Some years ago global data sync was conceived. This was a retail/consumer good initiative that has since gone through dramatic changes. It was born during the dot.com era and suffered from that era’s hubris. The original design, known as UCCnet was for a massively large central data store for all rich product data for all suppliers and all retailers on the planet earth. I still remember the first public presentation-sitting their listen to the incredulous ‘vision’ that clearly would have made Oracle very happy. Clearly it never could work as conceived.
Thankfully cooler heads prevailed and the architectural vision shifted from a centralized hub and spoke concept to a peer to peer model. The model required a thin global register of core shared product master data and sharing business rules at the center. The peers were to comprise larger data pools. Each data pool might represent a country, a region, or a group of suppliers or retailers- and there were quite a number of data pools at the time.
Some data pools existed before GDSN and so those had to figure out when (and if) they would support the standards promoted by GDSN and UCC. UCC also changed name to GS1. Examples included SINFOS in Europe and most of the apparel industry, already vertically integrated. Some data pools were brand new, created by groups of retailers (WWRE) and some suppliers (Transora). It as the Wild West. It was a fun time.
My research at this time took a strange turn. Being focused on supply chain I was talking with many retailers and their partners about GDSN. It turned out that:
- Suppliers were not really able to assure the quality of the data being shared through the network
- Retailers, if they ever received good clean data, didn’t know what to do with it since their internal applications were not designed to operate with a single version of the truth.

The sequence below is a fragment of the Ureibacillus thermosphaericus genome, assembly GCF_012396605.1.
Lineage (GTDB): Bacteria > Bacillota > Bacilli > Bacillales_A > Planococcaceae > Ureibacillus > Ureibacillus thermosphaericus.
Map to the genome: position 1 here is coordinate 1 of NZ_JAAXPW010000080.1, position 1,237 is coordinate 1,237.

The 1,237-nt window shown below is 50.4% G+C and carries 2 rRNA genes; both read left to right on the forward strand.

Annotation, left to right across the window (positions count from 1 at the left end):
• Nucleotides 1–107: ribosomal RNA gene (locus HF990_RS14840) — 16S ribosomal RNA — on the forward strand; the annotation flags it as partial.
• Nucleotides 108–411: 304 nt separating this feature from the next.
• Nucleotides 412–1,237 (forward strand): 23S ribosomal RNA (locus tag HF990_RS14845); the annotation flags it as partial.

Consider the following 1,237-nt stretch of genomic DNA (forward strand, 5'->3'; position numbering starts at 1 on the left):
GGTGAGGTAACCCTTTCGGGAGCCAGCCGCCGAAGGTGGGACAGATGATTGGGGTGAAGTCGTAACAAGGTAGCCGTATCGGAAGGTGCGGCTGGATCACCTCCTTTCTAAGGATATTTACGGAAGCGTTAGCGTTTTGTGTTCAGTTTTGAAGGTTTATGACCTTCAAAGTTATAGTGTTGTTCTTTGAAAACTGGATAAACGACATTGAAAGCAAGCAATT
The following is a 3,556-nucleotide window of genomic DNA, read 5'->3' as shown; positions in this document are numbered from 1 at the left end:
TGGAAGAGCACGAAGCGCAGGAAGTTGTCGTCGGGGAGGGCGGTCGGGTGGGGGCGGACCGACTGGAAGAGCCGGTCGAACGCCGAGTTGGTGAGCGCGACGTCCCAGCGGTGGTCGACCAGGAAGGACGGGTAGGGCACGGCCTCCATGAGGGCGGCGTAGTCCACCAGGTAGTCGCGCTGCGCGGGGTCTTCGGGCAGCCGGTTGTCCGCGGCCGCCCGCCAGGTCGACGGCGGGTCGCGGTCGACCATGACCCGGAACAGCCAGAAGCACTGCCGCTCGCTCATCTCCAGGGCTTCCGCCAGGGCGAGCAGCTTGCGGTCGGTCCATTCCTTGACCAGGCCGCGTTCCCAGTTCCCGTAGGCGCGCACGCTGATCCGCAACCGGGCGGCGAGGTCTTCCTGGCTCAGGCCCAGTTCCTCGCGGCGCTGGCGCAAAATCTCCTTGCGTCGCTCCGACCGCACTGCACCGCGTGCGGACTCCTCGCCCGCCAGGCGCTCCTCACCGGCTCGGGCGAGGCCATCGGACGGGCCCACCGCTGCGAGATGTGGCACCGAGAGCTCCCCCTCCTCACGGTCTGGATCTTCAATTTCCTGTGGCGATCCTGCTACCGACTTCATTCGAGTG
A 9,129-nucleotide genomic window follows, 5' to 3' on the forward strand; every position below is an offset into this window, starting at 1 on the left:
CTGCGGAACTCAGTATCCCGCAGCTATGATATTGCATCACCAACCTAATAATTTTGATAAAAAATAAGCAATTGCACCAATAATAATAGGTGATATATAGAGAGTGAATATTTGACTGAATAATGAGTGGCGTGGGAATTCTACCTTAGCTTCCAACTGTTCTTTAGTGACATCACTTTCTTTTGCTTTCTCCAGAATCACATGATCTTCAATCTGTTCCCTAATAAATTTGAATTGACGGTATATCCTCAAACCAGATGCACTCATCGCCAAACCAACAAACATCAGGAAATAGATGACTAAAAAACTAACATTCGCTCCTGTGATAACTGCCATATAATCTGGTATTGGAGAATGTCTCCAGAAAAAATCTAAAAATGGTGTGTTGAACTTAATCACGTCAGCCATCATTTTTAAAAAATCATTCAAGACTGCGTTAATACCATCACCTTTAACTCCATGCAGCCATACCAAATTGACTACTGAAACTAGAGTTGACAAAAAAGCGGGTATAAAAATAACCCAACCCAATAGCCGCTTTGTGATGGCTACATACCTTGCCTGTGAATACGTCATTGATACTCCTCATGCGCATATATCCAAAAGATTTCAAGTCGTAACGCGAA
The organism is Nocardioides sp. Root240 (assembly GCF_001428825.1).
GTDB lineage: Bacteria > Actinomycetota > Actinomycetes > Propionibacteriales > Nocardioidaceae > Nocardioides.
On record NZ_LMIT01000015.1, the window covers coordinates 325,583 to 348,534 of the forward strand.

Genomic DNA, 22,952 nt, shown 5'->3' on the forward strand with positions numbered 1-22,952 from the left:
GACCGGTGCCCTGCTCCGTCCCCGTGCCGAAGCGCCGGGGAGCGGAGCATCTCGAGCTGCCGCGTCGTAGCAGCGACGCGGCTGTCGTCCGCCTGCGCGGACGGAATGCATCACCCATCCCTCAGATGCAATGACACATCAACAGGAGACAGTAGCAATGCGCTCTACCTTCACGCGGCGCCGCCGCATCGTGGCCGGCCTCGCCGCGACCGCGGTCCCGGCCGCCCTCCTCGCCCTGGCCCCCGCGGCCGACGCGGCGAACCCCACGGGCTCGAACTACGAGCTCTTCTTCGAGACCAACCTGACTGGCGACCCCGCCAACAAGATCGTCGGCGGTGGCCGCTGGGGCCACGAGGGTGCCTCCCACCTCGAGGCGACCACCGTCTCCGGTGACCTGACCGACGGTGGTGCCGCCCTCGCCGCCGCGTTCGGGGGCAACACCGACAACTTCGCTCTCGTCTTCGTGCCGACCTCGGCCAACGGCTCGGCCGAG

So GDSN took a long while to get started. Adoption basically followed what is called “core item attributes”. At least retailers and heir partners could agree what those were. What they could not agree with was the range and scope of the partner specific attributes: these were unique by trading pair, and even product category. Each data pool became a complex, different data model as each was driven by a different segment of the community. Few partners ever reached into the heady promise of rich product data synchronization and so business process optimization never took place.
The development of these data pools was costly. And margins were already thin. What was the value of syncing core item attributes to retailers and suppliers? Turns out, not a lot. The real value emerges once business process, dependent and driven by synced product data, improve. Most GDSN efforts struggled to get this far. So over the last few years almost all the known data pools gave up the ghost. They started to consolidate and it didn’t stop. Today 1WorldSync represents the end and final stage for that legacy set of data pools. They have pretty much all gone there.
So what’s been happening more recently? It seems several things.
- The core item attribute data sync service is alive and well.
- GS1 has taken the GDSN vision to other industries including food service (as integrated as apparel) and healthcare.
- The need to share and sync reliable data between retailers and suppliers has only increased, driven by a number of things not least the focus on digital transformation.
- A new wave of trading-pair focused data sync services has popped up.
It is this last point which interests me today. There are a number of vendors, many are startups that connect with the core GDSN network. Have a look at Salsify and Alkemics. They offer a range of new and additional services to help exchange and sync rich product data that comprises structured and content, most often needed at the unique trading pair level. This is where data pools of old where supposed to deliver value add. They failed. So what chance this new breed?
I am not totally convinced the new model replaces GDSN. In my view the new vision should adopt GDSN at least the part that was the global register. I think these vendor business’ models are more practical than the data pool models of old. These are private firms, for-profit based, with no ‘community’ board to get in the way of strategy. They are anchored with key retailers, that always tended to lead to efforts with nice, friendly mandates or shall we say, ‘invitations’ from retailers.
So I think we may yet see a rejuvenation in GDSN success in retail/consumer goods. I think GS1 should focus on developing a two tier model, splitting out the global register from its legacy data pool business. GS1 and 1WorldSync should quietly drop the effort to build out any new data pool business. And instead focus on making these new vendors successful by:
- Focusing on connecting the hubs trough their global register
- Focus on data quality assurance and compliance in the network.
This last item has been a bugbear since inception. GS1 has never been willing to make a serious run at this. It needs to.
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